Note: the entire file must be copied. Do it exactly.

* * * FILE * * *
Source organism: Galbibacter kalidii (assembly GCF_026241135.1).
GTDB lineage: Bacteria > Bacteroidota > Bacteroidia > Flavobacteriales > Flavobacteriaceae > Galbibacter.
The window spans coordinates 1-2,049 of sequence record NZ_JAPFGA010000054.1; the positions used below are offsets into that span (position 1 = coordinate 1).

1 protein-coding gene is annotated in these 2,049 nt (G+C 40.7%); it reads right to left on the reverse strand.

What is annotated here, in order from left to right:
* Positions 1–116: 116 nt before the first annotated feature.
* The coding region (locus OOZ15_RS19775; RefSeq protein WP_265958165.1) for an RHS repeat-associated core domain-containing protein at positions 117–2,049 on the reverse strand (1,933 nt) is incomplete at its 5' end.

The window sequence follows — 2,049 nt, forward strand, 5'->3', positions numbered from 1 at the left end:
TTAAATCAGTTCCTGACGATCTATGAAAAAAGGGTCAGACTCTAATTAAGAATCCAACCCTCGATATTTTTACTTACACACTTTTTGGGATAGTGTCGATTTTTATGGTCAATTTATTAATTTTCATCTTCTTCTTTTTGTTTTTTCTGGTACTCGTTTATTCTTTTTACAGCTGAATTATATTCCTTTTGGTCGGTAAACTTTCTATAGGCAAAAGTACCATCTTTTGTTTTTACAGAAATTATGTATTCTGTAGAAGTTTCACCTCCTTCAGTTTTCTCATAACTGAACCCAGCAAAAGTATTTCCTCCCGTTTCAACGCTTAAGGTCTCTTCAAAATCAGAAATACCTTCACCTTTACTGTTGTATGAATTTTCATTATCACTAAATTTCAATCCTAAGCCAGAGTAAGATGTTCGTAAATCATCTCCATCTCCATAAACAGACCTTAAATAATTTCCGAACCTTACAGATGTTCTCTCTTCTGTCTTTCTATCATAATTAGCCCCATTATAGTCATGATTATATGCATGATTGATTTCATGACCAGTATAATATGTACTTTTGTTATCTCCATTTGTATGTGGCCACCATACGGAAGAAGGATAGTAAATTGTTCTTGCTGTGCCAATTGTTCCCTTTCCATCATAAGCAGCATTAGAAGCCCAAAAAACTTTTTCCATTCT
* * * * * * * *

Source organism: Galbibacter kalidii (assembly GCF_026241135.1).
GTDB lineage: Bacteria > Bacteroidota > Bacteroidia > Flavobacteriales > Flavobacteriaceae > Galbibacter.
The window spans coordinates 1-2,049 of sequence record NZ_JAPFGA010000054.1; the positions used below are offsets into that span (position 1 = coordinate 1).

1 protein-coding gene is annotated in these 2,049 nt (G+C 40.7%); it reads right to left on the reverse strand.

What is annotated here, in order from left to right:
* Positions 1–116: 116 nt before the first annotated feature.
* The coding region (locus OOZ15_RS19775; RefSeq protein WP_265958165.1) for an RHS repeat-associated core domain-containing protein at positions 117–2,049 on the reverse strand (1,933 nt) is incomplete at its 5' end.

The window sequence follows — 2,049 nt, forward strand, 5'->3', positions numbered from 1 at the left end:
TTAAATCAGTTCCTGACGATCTATGAAAAAAGGGTCAGACTCTAATTAAGAATCCAACCCTCGATATTTTTACTTACACACTTTTTGGGATAGTGTCGATTTTTATGGTCAATTTATTAATTTTCATCTTCTTCTTTTTGTTTTTTCTGGTACTCGTTTATTCTTTTTACAGCTGAATTATATTCCTTTTGGTCGGTAAACTTTCTATAGGCAAAAGTACCATCTTTTGTTTTTACAGAAATTATGTATTCTGTAGAAGTTTCACCTCCTTCAGTTTTCTCATAACTGAACCCAGCAAAAGTATTTCCTCCCGTTTCAACGCTTAAGGTCTCTTCAAAATCAGAAATACCTTCACCTTTACTGTTGTATGAATTTTCATTATCACTAAATTTCAATCCTAAGCCAGAGTAAGATGTTCGTAAATCATCTCCATCTCCATAAACAGACCTTAAATAATTTCCGAACCTTACAGATGTTCTCTCTTCTGTCTTTCTATCATAATTAGCCCCATTATAGTCATGATTATATGCATGATTGATTTCATGACCAGTATAATATGTACTTTTGTTATCTCCATTTGTATGTGGCCACCATACGGAAGAAGGATAGTAAATTGTTCTTGCTGTGCCAATTGTTCCCTTTCCATCATAAGCAGCATTAGAAGCCCAAAAAACTTTTTCCATTCT